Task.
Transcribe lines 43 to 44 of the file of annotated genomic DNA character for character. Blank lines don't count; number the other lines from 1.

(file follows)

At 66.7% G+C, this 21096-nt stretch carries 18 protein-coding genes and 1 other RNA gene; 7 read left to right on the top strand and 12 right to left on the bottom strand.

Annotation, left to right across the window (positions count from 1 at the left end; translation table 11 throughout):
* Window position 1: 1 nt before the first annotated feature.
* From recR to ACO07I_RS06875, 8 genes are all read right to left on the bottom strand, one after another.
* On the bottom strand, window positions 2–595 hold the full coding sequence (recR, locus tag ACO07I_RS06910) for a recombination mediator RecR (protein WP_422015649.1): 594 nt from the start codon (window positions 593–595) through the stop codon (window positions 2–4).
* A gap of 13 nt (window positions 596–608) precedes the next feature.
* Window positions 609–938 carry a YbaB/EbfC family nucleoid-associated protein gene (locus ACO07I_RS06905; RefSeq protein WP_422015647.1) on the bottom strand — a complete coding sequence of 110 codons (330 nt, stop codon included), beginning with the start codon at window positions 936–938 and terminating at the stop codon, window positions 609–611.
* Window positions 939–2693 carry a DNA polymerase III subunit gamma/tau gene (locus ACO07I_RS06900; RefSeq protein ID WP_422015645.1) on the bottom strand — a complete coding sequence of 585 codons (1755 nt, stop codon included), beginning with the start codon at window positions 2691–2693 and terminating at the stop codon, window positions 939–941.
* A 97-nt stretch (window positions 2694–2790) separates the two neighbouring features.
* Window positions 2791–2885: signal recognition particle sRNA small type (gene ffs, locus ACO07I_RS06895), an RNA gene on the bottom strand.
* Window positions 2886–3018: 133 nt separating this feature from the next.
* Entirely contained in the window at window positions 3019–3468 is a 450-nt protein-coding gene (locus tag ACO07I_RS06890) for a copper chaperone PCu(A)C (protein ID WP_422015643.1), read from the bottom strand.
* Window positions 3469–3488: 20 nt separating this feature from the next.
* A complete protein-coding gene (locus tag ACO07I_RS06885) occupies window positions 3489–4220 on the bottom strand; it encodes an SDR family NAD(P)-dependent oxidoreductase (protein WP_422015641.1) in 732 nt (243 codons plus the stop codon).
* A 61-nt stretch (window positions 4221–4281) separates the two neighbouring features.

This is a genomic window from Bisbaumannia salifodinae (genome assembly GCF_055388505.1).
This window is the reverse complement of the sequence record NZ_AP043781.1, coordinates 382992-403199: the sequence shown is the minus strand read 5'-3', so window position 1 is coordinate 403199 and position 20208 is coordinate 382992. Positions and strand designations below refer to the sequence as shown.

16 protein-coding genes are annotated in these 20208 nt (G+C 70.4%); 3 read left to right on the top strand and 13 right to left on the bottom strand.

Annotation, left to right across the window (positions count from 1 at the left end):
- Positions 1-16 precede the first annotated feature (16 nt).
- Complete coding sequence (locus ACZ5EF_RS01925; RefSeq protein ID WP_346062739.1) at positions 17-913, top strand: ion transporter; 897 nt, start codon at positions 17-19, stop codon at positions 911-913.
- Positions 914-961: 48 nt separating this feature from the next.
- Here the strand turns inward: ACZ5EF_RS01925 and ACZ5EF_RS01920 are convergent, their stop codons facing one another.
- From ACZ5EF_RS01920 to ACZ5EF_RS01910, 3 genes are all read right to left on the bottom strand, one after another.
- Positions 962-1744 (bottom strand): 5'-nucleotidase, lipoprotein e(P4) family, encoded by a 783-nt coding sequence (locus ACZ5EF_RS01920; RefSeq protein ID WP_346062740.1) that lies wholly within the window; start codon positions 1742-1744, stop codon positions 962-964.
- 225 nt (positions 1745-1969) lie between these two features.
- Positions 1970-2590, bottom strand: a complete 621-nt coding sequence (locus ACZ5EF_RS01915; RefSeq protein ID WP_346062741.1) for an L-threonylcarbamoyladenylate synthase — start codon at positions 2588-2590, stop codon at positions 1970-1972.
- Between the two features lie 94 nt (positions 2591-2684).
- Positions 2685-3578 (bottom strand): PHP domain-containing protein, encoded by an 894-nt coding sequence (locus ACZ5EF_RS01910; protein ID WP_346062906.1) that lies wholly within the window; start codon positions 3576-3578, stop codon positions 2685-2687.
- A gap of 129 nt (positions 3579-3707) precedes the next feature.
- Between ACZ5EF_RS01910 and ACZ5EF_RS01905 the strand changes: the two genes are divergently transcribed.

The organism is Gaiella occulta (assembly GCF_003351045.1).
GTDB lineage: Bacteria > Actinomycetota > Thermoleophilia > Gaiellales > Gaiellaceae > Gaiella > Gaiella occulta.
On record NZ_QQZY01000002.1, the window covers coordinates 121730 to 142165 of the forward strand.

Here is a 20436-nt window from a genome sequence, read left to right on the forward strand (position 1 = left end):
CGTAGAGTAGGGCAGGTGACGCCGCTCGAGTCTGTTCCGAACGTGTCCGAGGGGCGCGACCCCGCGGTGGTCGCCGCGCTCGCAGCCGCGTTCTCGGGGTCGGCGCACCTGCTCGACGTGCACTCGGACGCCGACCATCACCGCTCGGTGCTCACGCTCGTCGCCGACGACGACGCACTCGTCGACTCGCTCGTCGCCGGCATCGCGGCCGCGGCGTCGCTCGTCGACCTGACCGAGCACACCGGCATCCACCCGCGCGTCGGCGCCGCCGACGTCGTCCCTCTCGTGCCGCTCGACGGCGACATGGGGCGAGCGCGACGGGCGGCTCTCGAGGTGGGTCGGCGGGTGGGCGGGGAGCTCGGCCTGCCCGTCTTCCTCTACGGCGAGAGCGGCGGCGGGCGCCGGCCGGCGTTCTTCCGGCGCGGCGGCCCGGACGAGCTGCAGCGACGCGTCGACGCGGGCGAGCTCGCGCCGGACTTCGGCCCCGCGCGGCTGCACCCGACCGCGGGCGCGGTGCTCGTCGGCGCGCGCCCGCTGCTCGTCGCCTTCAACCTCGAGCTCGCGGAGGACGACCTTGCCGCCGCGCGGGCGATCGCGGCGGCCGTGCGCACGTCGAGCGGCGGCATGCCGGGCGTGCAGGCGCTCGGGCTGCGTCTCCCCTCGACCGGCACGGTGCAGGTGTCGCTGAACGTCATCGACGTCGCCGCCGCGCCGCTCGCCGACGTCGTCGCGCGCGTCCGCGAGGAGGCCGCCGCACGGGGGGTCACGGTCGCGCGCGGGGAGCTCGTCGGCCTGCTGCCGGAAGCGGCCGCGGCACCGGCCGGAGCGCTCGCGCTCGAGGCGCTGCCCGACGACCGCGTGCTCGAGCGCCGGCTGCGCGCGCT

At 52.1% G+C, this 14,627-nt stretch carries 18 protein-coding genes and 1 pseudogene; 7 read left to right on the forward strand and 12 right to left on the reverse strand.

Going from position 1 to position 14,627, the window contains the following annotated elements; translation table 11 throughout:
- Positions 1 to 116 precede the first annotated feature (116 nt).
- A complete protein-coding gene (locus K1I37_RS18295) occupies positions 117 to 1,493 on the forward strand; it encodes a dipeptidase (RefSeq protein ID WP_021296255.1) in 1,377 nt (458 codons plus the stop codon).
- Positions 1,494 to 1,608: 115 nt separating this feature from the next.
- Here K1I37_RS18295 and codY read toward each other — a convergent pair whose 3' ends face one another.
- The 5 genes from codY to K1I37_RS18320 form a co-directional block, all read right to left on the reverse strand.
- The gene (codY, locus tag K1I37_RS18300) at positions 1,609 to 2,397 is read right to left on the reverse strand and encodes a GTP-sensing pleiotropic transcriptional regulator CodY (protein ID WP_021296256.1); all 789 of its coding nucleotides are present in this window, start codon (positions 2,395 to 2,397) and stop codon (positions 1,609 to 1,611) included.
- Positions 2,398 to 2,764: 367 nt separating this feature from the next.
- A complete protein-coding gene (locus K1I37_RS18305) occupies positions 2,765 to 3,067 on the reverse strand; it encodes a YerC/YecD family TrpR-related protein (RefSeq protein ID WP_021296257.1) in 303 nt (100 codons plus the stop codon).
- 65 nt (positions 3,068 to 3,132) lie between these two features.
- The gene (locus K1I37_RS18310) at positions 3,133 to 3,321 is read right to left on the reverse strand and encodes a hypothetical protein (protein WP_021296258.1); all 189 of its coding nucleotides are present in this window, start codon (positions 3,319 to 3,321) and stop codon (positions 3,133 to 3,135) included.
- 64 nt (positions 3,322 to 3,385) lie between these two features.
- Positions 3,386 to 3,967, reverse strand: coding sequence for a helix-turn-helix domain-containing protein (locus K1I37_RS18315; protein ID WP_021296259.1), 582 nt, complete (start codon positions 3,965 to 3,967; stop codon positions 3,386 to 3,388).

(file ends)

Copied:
- The 5 genes from codY to K1I37_RS18320 form a co-directional block, all read right to left on the reverse strand.
- The gene (codY, locus tag K1I37_RS18300) at positions 1,609 to 2,397 is read right to left on the reverse strand and encodes a GTP-sensing pleiotropic transcriptional regulator CodY (protein ID WP_021296256.1); all 789 of its coding nucleotides are present in this window, start codon (positions 2,395 to 2,397) and stop codon (positions 1,609 to 1,611) included.